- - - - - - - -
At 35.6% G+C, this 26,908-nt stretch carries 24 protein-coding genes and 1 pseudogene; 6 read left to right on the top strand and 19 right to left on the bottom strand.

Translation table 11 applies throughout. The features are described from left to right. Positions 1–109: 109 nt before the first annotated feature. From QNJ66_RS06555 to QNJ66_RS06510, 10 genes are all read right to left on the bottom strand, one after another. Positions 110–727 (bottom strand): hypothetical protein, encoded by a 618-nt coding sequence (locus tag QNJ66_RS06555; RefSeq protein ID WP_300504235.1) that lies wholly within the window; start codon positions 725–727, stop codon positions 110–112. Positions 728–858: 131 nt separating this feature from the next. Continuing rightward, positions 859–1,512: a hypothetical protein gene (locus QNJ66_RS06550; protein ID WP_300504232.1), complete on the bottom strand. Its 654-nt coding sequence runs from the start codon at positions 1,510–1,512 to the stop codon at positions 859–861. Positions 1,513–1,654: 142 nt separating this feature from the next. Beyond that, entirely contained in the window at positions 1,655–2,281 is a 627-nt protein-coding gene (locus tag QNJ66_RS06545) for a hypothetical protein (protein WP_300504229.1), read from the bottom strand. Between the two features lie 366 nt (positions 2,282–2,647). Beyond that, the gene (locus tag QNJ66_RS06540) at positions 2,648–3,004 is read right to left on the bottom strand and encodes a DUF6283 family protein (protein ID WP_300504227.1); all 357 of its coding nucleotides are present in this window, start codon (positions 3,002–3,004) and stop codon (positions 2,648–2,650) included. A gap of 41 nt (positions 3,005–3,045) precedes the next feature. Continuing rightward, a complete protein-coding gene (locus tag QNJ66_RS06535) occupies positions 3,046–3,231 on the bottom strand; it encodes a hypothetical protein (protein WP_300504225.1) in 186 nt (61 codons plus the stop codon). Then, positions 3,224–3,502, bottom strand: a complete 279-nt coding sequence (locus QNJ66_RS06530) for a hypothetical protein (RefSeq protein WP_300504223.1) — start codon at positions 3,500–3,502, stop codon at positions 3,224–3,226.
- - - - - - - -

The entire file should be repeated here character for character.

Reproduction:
At 35.6% G+C, this 26,908-nt stretch carries 24 protein-coding genes and 1 pseudogene; 6 read left to right on the top strand and 19 right to left on the bottom strand.

Translation table 11 applies throughout. The features are described from left to right. Positions 1–109: 109 nt before the first annotated feature. From QNJ66_RS06555 to QNJ66_RS06510, 10 genes are all read right to left on the bottom strand, one after another. Positions 110–727 (bottom strand): hypothetical protein, encoded by a 618-nt coding sequence (locus tag QNJ66_RS06555; RefSeq protein ID WP_300504235.1) that lies wholly within the window; start codon positions 725–727, stop codon positions 110–112. Positions 728–858: 131 nt separating this feature from the next. Continuing rightward, positions 859–1,512: a hypothetical protein gene (locus QNJ66_RS06550; protein ID WP_300504232.1), complete on the bottom strand. Its 654-nt coding sequence runs from the start codon at positions 1,510–1,512 to the stop codon at positions 859–861. Positions 1,513–1,654: 142 nt separating this feature from the next. Beyond that, entirely contained in the window at positions 1,655–2,281 is a 627-nt protein-coding gene (locus tag QNJ66_RS06545) for a hypothetical protein (protein WP_300504229.1), read from the bottom strand. Between the two features lie 366 nt (positions 2,282–2,647). Beyond that, the gene (locus tag QNJ66_RS06540) at positions 2,648–3,004 is read right to left on the bottom strand and encodes a DUF6283 family protein (protein ID WP_300504227.1); all 357 of its coding nucleotides are present in this window, start codon (positions 3,002–3,004) and stop codon (positions 2,648–2,650) included. A gap of 41 nt (positions 3,005–3,045) precedes the next feature. Continuing rightward, a complete protein-coding gene (locus tag QNJ66_RS06535) occupies positions 3,046–3,231 on the bottom strand; it encodes a hypothetical protein (protein WP_300504225.1) in 186 nt (61 codons plus the stop codon). Then, positions 3,224–3,502, bottom strand: a complete 279-nt coding sequence (locus QNJ66_RS06530) for a hypothetical protein (RefSeq protein WP_300504223.1) — start codon at positions 3,500–3,502, stop codon at positions 3,224–3,226.